Normalisation, the theoretical framework that underpins the movement of services for people with disabilities from long stay hospitals, has recently become the focus of much academic and professional attention. As the community care debate has moved into the public arena, it has attracted a certain amount of criticism, acknowledging the political and philosophical conflicts that surround it.

Normalisation: A Reader for the Nineties provides a much needed, informed appraisal of this controversial practice and combines various perspectives on the subject, including applied behavioural analysis, social policy and psychodynamic approaches. Thus it explores the discrepancies between the ideal and the reality and extends the debate by drawing comparisons, with other political and social ideologies.

chapter 1|18 pages

What is Normalisation?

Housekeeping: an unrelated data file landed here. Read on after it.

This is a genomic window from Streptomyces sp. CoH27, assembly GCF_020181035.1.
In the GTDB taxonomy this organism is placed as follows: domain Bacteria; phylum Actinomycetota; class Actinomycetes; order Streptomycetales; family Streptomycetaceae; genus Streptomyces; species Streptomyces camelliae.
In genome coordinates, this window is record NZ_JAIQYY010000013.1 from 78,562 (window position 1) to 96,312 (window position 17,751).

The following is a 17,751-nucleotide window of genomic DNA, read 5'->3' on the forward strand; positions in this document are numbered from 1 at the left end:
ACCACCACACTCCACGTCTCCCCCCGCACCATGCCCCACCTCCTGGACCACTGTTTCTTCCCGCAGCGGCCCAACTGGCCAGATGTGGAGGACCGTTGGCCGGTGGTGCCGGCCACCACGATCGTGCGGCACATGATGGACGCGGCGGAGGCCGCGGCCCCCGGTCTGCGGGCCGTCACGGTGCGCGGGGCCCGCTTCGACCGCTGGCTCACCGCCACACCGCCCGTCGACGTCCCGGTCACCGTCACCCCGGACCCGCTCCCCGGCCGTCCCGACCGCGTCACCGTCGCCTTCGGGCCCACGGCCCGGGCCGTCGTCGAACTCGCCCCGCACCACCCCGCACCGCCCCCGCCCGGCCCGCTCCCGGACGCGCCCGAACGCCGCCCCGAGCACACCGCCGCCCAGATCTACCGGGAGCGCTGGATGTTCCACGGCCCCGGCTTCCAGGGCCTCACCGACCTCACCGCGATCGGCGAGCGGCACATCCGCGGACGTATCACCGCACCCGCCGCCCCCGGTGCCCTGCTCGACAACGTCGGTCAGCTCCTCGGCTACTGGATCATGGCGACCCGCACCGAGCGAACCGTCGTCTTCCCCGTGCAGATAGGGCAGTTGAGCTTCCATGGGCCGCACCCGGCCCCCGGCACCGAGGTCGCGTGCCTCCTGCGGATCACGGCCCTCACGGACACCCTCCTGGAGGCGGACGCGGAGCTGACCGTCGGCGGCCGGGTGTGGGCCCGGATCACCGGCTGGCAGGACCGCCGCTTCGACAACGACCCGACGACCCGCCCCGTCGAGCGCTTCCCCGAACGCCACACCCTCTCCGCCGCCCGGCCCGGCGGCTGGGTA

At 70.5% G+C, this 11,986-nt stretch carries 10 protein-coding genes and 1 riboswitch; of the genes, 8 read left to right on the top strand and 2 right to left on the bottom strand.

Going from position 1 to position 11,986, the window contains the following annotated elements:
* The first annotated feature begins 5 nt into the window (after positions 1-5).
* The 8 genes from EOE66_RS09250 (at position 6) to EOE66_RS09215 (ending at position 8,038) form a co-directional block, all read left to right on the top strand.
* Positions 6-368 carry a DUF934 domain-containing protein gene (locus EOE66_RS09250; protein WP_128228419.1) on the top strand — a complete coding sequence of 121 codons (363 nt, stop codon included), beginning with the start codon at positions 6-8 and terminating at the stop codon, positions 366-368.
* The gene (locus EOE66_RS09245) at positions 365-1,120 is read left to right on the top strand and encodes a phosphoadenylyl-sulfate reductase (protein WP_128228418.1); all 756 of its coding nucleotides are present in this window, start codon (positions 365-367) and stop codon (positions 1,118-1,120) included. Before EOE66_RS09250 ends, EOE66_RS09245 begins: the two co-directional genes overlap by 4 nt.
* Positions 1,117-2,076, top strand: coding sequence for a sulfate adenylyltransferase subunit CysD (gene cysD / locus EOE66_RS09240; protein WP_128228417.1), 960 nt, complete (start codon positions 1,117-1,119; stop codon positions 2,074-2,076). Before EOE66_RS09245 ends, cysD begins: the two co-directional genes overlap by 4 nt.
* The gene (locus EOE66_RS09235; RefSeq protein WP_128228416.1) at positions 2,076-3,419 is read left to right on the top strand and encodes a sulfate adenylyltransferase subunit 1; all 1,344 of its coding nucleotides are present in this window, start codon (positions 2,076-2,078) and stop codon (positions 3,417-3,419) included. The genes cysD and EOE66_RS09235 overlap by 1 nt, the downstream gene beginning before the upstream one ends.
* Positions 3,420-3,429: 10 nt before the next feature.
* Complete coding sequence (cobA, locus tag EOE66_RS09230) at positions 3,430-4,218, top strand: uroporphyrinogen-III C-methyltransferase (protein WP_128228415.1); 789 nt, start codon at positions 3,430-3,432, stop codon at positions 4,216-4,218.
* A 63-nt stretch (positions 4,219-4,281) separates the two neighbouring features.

ByEric Emerson

chapter 2|16 pages

Normalisation Training

Conversion or Commitment?
ByPeter Lindley, Tony Wainwright

chapter 3|12 pages


From Theory to Practice
ByAlan Tyne

chapter 4|13 pages

The Social Origins of Normalisation

BySimon Whitehead

chapter 5|24 pages

Normalisation and Applied Behaviour Analysis

Values and Technology in Human Services 1
ByPeter McGill, Eric Emerson

chapter 6|16 pages


A Psychodynamic Approach to Normalisation
ByHelen Smith, Hilary Brown

chapter 7|12 pages

Social Welfare Ideologies and Normalisation

Links and Conflicts
ByGillian Dalley

chapter 8|22 pages

The Limits to Integration?

BySue Szivos

chapter 9|15 pages

Promoting Race Equality through Normalisation

ByPeter Ferns

chapter 10|23 pages

Assertion, Not Assimilation

A Feminist Perspective on the Normalisation Principle
ByHilary Brown, Helen Smith